As a follow-up activity, you could ask the students to consider the global impact on importing food. Set the students to research upon the effects of transporting fruits and vegetables across the globe. Ask them questions such as: what is the impact on the environment to transport fruits and vegetables across the globe (e.g. from Latin America to Europe)? How is the quality of the product (fruit or vegetable) affected by the travel?
Ideas for actions
School Fruit and Vegetable Garden – You could support the students in their own initiate to create a fruit and vegetable garden in the school to grow their own beautiful produce
School Healthy Eating Campaign– You could support the students in their own initiate in creating a healthy eating campaign for the school, advocating for the school kitchen to promote healthy, and locally sourced options, to make posters, and presentations in school assembly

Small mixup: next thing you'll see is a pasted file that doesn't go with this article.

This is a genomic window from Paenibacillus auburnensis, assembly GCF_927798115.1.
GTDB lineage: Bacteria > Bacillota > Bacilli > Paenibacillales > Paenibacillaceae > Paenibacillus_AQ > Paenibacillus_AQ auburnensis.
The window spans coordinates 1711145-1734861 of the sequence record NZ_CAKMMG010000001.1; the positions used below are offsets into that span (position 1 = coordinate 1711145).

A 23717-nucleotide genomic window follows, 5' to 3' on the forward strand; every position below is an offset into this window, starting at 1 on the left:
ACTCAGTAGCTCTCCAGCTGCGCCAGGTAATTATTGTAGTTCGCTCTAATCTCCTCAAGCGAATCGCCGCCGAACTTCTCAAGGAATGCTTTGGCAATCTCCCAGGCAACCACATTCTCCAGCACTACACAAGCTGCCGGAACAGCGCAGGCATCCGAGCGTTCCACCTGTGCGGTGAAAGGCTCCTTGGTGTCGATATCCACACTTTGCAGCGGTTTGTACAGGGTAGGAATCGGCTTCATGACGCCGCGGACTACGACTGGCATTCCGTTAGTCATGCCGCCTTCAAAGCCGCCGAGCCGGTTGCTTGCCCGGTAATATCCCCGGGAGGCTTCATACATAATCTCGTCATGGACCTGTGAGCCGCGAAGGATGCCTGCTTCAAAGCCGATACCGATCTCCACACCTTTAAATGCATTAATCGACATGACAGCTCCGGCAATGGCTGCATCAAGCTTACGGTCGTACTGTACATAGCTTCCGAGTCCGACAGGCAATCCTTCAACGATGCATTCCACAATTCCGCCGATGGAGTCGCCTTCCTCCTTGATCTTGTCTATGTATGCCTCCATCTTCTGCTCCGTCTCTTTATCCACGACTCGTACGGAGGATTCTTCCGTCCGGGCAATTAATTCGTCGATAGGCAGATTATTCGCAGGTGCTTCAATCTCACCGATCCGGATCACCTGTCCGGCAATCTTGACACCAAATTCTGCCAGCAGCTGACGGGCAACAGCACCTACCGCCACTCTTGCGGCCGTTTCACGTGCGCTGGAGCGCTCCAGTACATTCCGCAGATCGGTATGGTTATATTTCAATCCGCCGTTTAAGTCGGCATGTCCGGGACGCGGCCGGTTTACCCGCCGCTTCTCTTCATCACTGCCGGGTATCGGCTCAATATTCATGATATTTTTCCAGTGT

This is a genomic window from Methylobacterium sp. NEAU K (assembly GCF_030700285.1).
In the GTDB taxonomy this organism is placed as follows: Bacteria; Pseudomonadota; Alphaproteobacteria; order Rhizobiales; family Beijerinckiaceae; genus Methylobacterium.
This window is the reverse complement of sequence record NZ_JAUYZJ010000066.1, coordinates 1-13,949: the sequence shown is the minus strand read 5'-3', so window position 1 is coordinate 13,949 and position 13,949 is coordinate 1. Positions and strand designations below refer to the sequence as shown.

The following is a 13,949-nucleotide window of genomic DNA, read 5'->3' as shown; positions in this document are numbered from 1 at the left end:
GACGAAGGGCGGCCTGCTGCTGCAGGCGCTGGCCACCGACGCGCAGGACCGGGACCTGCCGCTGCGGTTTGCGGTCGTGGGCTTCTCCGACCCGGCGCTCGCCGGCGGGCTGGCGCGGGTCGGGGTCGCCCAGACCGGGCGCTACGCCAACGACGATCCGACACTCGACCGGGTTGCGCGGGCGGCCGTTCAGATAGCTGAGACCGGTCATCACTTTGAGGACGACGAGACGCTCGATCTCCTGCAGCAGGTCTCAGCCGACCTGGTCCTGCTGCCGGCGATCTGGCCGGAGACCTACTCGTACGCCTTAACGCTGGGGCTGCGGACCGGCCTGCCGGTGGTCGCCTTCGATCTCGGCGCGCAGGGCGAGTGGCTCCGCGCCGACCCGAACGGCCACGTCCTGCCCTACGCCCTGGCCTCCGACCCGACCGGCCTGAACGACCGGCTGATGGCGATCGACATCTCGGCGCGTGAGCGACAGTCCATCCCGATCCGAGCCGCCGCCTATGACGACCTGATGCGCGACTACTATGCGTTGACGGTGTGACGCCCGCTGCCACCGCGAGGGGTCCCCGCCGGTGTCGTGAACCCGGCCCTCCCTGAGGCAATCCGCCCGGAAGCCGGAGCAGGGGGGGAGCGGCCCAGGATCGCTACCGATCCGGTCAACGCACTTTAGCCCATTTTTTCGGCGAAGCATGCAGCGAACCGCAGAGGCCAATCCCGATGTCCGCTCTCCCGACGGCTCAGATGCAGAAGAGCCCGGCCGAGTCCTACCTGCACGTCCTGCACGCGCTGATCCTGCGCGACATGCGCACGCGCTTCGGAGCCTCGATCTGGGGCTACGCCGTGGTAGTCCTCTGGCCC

The sustainable Development Goal 2 (Zero Hunger) targets: http://globalresponsibility.eu/goal-2-zero-hunger/
UK Children’s Food Campaign – a resource for for protecting children from junk food marketing, better school food and food skills, and reducing children’s sugar consumption: http://www.sustainweb.org/childrensfoodcampaign/
BBC, “What does junk food do to your body?” http://www.bbc.co.uk/newsround/32017582
BBC, “Half of kids don’t eat veg each day,” http://www.bbc.co.uk/newsround/32009740
Healthy Schools Campaign, https://healthyschoolscampaign.org/policy/food/
Erin Brodwin, “15 of the healthiest fast-food menu items,” Business Insider, http://nordic.businessinsider.com/healthy-meals-at-chipotle-panera-shake-shack-2016-4?r=US&IR=T
Jo Lewin, “Healthy eating: What school children need,” BBC https://www.bbcgoodfood.com/howto/guide/nutrition-middle-years-5-13-years
Information on short food supply chains:
European Parliament, “Short food supply chains and local food systems in the EU,”
Campaign to Protect Rural England, “Why you should buy and eat local food”:http://www.cpre.org.uk/magazine/opinion/item/4204-why-you-should-buy-and-eat-local-food
GRACE Communications Foundation, “Local and Regional Food Systems”: http://www.sustainabletable.org/254/local-regional-food-systems